On the other hand, there is a more advanced certification program maintained by an organization known as the GIS Certification Institute, which seems to be an offspring of the Urban and Regional Information Systems Association.  They seem to be aiming to certify achievement in the GIS field more so than the possession of technical skills - indeed, they seem to be agnostic with respect to which software platforms one uses. They have a complicated points based system to determine who earns certification; you can earn points for such tasks as earning credentials, accumulating work experience, and attending conferences.  You really have to check out their website to get a feel for whether this would be a feasible option for you.  This certification program is relatively small, with about 5,500 currently certified professionals listed on their website, though this may be more of a function of the relative youth of GIS as a profession than anything about this program itself.

Aside from ESRI Technical Certification and the GIS Certification Institute, it's also notable that *many* university extension schools are offering certificates in GIS.  Some, like the University of Washington Professional and Continuing Education Division (or Extension, or Educational Outreach, or whatever the heck they want to be called now) Certificate in Geographic Information Systems, have quite a high profile within local and/or regional labor markets, and therefore may be more than sufficient to launch a career without the aid of the international programs mentioned above.  Obviously, for an employer evaluating a resume such a certificate may be more of a "black box" in terms of what skills are actually confirmed relative to a national certification program - particularly if the university does not have much of a reputation in your area - though such a program taken through classroom or online study offers other benefits, such as contact with an actual instructor (!) and the opportunity to network with classmates.

Personal Fitness Trainer Certification: So Many Options!

Monday 4 November 2013

This is the first in a series of posts on the state of voluntary certification for personal fitness trainers and instructors.

Personal fitness training is among the most credential-dense fields among the occupations with credentialing programs tracked by DOL's Career Onestop Certification Finder, which returns 193 certificates issued by 39 organizations for a search for "fitness." One obvious reason for the extreme number and diversity of certificates is the sheer diversity of the field itself. It's logical to expect a yoga teacher to seek a different credential from, say, a personal trainer working in a gym or a kickboxing trainer! Yet, there are still several major organizations offering certificates in the field that seem to have differentiated themselves to some extent on the basis of the depth and rigor of the training they mandate. The less rigorous organizations have little incentive to make clear online just how easy it is to attain their certifications, though it is usually possible to figure out where an organization stands on the continuum of rigor by looking at websites devoted to the personal training industry, reading reviews online (though some should be taken with a grain of salt), and the general impression one gets from the organization's website - does it look like they are trying to sell the certification as a product, or do they take more of a scholarly tone?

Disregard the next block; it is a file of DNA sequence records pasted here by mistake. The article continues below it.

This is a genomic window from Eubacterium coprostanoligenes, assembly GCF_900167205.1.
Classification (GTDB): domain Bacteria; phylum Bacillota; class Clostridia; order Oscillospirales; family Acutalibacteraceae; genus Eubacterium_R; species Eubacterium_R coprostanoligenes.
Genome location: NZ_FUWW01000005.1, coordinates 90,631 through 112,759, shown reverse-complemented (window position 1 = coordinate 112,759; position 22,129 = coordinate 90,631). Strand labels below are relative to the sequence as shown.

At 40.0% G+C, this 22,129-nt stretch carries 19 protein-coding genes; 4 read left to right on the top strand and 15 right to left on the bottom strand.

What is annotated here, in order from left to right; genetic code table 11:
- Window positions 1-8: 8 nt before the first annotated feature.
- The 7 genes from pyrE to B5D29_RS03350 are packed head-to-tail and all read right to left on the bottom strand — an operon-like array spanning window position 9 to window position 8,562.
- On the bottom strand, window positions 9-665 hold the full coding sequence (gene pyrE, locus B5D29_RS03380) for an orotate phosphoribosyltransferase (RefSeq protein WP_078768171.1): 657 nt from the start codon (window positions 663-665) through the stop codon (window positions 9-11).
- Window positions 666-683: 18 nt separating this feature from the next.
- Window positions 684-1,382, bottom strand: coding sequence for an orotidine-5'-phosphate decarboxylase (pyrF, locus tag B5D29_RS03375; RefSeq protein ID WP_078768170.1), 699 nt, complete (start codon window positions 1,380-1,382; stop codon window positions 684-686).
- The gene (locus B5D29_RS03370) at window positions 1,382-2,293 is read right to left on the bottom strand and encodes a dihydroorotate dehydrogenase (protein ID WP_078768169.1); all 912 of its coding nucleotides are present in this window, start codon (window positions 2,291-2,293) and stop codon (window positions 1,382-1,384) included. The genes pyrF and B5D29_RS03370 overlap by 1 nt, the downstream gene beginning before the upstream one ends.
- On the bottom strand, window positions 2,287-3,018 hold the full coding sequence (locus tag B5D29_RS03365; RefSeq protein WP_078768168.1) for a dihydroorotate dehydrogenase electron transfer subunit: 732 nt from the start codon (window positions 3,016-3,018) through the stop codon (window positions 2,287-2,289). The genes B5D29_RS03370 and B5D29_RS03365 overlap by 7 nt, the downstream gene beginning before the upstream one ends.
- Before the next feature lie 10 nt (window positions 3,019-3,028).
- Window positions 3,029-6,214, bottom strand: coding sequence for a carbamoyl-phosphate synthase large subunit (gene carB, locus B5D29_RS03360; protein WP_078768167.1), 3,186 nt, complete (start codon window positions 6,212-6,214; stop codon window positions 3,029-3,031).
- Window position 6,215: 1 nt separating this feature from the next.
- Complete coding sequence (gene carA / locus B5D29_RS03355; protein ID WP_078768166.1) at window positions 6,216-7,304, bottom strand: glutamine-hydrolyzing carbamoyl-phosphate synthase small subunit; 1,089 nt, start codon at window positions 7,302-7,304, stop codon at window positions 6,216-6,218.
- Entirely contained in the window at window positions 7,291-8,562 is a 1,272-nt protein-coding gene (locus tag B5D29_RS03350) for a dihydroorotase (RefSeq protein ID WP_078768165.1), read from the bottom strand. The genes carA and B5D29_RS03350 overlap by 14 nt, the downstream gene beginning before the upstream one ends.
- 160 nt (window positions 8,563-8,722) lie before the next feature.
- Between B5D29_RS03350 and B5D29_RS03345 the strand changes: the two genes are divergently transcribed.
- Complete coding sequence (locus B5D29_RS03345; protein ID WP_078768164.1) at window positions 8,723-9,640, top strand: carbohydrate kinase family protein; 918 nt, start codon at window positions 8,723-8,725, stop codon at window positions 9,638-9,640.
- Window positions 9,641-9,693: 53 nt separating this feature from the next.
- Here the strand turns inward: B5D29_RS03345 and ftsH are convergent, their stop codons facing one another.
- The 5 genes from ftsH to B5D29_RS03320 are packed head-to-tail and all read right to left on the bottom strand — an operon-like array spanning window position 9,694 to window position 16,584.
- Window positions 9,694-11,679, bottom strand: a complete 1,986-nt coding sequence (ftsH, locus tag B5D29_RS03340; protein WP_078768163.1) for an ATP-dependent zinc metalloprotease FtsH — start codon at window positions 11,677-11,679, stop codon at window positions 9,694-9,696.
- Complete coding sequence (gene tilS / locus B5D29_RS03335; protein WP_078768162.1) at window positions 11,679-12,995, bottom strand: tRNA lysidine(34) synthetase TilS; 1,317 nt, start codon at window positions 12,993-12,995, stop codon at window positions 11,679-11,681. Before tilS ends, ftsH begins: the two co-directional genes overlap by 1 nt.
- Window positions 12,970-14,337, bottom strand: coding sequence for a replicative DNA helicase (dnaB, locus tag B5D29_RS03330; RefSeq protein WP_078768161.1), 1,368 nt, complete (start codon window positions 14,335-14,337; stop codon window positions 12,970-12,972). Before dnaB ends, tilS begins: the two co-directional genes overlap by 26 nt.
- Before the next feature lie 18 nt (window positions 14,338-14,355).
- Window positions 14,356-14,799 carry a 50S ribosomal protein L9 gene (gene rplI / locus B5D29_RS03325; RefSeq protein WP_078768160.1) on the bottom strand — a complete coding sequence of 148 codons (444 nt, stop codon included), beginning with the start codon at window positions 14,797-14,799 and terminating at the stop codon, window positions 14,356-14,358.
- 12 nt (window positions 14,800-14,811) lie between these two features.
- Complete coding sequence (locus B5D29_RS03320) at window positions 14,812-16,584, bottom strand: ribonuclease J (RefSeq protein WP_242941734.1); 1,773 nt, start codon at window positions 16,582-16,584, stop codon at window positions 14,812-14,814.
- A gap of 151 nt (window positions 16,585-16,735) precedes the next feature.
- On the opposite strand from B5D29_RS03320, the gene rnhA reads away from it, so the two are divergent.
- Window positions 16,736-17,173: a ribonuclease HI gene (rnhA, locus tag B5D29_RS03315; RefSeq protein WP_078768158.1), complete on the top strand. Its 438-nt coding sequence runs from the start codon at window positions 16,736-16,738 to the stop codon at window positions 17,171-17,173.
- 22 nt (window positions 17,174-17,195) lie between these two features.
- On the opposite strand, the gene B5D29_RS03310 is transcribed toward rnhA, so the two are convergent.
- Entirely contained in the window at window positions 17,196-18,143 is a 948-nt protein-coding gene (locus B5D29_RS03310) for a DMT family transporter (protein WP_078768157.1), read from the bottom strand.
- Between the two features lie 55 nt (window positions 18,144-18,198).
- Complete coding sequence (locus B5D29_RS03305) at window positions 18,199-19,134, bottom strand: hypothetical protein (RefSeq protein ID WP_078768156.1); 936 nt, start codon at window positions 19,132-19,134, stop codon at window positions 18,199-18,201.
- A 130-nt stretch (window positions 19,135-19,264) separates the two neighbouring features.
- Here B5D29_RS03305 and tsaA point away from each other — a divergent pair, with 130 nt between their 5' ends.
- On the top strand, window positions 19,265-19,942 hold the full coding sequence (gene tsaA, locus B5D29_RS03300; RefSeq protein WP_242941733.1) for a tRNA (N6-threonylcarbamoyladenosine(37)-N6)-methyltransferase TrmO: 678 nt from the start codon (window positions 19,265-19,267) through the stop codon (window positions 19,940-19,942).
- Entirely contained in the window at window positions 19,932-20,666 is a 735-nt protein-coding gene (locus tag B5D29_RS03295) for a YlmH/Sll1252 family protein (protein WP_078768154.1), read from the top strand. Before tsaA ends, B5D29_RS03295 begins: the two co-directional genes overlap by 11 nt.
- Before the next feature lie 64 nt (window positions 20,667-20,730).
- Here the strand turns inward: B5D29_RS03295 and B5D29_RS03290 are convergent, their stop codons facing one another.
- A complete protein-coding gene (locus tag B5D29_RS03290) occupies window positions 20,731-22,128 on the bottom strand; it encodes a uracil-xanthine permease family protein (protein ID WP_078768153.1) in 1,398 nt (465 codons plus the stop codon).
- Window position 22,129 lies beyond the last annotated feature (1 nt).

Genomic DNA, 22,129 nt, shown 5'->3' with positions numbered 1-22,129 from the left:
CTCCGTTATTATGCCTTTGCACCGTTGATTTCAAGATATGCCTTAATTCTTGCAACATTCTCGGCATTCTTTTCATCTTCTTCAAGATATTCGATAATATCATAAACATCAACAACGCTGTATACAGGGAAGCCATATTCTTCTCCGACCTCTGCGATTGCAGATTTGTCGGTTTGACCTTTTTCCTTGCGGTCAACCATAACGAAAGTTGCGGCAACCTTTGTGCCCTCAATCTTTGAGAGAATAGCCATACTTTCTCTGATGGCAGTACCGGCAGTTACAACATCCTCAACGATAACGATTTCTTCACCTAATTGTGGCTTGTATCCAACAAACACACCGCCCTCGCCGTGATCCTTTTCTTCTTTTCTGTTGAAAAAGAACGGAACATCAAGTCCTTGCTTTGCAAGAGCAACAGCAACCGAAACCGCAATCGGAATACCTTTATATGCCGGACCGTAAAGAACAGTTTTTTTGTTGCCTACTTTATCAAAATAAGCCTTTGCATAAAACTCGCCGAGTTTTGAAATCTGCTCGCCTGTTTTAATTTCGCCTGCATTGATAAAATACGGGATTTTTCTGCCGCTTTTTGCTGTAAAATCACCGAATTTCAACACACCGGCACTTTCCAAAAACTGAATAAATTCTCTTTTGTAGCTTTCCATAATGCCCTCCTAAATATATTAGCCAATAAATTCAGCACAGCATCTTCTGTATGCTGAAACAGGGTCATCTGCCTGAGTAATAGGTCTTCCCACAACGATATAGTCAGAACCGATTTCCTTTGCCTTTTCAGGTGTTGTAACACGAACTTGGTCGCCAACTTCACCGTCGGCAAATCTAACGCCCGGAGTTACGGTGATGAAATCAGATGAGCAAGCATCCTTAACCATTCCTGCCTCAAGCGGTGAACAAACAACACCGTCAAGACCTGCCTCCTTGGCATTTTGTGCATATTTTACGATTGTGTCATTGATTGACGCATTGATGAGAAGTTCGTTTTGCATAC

The sheer number of certificates also makes it difficult for consumers of fitness training services to differentiate between certificates and to search for qualified instructors accordingly. Many of the organizations offering fitness certificates have names that are difficult to differentiate from each other - it's hard to remember the difference between the International Sports Sciences Association and the National Exercise and Sports Trainers Association and the American Council on Exercise, even if one does take the time to do some research before hiring a trainer! Consequently, it's reasonable to expect that most clients will be more interested that their trainer has certification than in what specific certifications the trainer holds. Surely, many do go beyond some of the more "baseline" certificates like the American Council on Exercise and the American Aerobic Association/International Sports Medicine Association on to organizations with more advanced curricula out of personal pride and love of their work, but it may be best to start out with the certifications that can be acquired fastest - thus allowing one to build up a client base while deciding whether to make a long-term investment in the field. Personal fitness training remains a field that, while growing alongside the broader fitness industry in the US and other developed countries, offers little job security and requires a great deal of personal initiative so it's not for everyone. However, if you love working out and want to get paid to help others reach their goals, it's certainly a field with low barriers to entry and the potential to earn a reasonable living with a relatively modest investment in training!

A few resources that I recommend are a recent New York Times article on the growth of the fitness industry and a website offering a partial guide to certification options:

LEED certification: why is it so popular?

Saturday 2 November 2013

It seems that LEED certification (Leadership in Energy and Environmental Design) is becoming a must for all sorts of public buildings as well as corporate and residential developments.  Yet, just as the number of LEED buildings is proliferating, so is the number of LEED-certified architects.  Some are surprised to learn that the LEED program certifies both buildings and the people who make the buildings - and, with the creation of the "light" LEED Accredited Professional certificate, so are a wide range of people working in occupations ranging from urban planning to interior decorating.  (However, these non-architecture occupational specialties are generally unable to attain the higher-level certificates within the LEED scheme, making for a program dominated by architecture.)